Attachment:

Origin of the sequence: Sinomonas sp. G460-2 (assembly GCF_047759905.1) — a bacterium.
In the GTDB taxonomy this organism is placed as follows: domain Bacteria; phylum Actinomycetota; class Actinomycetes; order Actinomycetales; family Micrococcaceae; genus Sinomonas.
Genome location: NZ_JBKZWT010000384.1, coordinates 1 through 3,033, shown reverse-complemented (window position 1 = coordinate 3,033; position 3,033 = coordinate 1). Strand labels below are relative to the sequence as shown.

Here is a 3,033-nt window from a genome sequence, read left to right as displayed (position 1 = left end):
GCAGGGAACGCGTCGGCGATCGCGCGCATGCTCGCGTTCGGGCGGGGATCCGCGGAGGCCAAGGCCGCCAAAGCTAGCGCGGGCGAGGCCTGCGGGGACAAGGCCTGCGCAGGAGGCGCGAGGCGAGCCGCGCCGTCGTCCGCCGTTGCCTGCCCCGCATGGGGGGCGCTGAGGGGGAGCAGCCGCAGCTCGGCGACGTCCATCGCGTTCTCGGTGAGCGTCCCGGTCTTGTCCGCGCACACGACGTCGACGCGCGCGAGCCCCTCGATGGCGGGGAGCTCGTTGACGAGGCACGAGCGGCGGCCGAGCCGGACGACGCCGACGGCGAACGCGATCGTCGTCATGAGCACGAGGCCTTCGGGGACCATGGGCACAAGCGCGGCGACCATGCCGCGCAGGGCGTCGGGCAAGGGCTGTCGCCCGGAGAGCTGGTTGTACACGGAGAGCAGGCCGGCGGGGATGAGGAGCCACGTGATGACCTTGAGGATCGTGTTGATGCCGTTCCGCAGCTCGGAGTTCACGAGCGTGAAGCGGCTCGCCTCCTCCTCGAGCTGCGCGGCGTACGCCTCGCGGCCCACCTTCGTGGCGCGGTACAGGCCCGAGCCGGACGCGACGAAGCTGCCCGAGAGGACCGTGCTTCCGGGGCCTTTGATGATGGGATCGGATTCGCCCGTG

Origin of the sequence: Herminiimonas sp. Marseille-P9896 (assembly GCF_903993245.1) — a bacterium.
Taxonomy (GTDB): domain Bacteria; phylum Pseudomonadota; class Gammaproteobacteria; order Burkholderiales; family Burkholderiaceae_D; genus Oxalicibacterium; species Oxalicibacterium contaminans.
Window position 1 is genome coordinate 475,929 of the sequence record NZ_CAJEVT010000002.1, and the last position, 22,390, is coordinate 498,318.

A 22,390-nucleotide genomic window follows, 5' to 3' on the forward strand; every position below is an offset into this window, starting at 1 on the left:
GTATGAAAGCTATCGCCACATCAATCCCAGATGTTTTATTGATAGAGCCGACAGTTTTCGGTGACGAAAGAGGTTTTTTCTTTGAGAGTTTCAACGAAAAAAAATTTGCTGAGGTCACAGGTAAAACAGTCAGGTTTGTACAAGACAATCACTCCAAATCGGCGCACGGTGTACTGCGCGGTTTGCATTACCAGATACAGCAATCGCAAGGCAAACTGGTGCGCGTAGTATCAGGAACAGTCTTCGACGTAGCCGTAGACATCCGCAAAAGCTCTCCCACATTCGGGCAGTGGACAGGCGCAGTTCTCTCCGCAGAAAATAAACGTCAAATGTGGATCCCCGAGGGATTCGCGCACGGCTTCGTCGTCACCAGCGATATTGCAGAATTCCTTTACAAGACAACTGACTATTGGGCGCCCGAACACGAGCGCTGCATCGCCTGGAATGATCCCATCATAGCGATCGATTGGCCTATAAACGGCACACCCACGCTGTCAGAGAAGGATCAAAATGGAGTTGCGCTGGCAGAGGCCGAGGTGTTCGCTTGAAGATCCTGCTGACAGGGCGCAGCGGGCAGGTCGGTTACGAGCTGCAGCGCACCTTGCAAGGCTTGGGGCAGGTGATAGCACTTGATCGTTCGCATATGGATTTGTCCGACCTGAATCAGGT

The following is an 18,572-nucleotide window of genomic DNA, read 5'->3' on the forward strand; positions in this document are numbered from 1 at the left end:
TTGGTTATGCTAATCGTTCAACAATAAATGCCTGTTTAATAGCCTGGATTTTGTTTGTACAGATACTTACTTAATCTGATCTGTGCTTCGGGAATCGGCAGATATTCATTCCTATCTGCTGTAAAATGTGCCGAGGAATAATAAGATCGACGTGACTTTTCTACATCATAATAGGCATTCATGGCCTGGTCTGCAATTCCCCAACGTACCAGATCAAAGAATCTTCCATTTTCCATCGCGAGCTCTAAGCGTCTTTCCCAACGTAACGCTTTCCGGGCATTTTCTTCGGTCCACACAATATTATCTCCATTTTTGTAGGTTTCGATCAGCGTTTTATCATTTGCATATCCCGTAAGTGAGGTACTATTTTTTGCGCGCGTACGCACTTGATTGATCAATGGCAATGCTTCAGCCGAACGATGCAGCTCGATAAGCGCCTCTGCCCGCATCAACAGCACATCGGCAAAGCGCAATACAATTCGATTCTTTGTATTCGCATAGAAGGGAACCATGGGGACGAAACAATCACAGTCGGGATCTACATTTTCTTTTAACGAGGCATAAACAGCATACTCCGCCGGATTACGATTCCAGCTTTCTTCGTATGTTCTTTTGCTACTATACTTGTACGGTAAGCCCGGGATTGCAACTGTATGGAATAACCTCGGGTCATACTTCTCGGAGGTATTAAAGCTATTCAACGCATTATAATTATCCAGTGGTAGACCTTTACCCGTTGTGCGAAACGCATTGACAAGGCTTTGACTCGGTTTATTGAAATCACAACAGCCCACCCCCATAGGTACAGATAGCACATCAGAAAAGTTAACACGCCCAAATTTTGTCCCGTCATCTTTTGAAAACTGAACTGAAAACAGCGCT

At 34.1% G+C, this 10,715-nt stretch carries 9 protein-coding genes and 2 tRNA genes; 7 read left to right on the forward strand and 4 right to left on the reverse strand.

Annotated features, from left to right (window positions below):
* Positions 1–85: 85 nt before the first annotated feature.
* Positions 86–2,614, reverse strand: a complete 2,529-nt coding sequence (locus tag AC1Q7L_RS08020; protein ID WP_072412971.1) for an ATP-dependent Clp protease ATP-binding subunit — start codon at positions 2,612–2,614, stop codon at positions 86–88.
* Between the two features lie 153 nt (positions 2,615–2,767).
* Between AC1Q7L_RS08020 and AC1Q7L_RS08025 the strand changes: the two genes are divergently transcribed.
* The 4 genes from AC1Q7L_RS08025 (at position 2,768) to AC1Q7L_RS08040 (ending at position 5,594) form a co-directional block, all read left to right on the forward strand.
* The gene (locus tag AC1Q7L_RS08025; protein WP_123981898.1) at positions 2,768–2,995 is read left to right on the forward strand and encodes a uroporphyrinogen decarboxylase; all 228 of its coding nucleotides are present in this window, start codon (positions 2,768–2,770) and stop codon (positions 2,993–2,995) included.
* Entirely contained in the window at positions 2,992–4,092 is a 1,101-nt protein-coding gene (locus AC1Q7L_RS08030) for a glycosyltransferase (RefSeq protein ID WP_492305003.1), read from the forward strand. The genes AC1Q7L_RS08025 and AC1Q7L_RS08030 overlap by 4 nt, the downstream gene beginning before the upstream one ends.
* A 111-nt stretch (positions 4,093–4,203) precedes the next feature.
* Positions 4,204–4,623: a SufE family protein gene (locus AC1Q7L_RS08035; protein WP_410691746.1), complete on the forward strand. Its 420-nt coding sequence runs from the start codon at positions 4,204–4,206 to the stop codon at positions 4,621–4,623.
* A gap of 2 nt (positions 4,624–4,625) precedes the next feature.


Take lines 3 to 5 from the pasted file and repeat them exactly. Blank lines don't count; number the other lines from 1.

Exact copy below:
Genome location: NZ_JBKZWT010000384.1, coordinates 1 through 3,033, shown reverse-complemented (window position 1 = coordinate 3,033; position 3,033 = coordinate 1). Strand labels below are relative to the sequence as shown.

Here is a 3,033-nt window from a genome sequence, read left to right as displayed (position 1 = left end):
GCAGGGAACGCGTCGGCGATCGCGCGCATGCTCGCGTTCGGGCGGGGATCCGCGGAGGCCAAGGCCGCCAAAGCTAGCGCGGGCGAGGCCTGCGGGGACAAGGCCTGCGCAGGAGGCGCGAGGCGAGCCGCGCCGTCGTCCGCCGTTGCCTGCCCCGCATGGGGGGCGCTGAGGGGGAGCAGCCGCAGCTCGGCGACGTCCATCGCGTTCTCGGTGAGCGTCCCGGTCTTGTCCGCGCACACGACGTCGACGCGCGCGAGCCCCTCGATGGCGGGGAGCTCGTTGACGAGGCACGAGCGGCGGCCGAGCCGGACGACGCCGACGGCGAACGCGATCGTCGTCATGAGCACGAGGCCTTCGGGGACCATGGGCACAAGCGCGGCGACCATGCCGCGCAGGGCGTCGGGCAAGGGCTGTCGCCCGGAGAGCTGGTTGTACACGGAGAGCAGGCCGGCGGGGATGAGGAGCCACGTGATGACCTTGAGGATCGTGTTGATGCCGTTCCGCAGCTCGGAGTTCACGAGCGTGAAGCGGCTCGCCTCCTCCTCGAGCTGCGCGGCGTACGCCTCGCGGCCCACCTTCGTGGCGCGGTACAGGCCCGAGCCGGACGCGACGAAGCTGCCCGAGAGGACCGTGCTTCCGGGGCCTTTGATGATGGGATCGGATTCGCCCGTG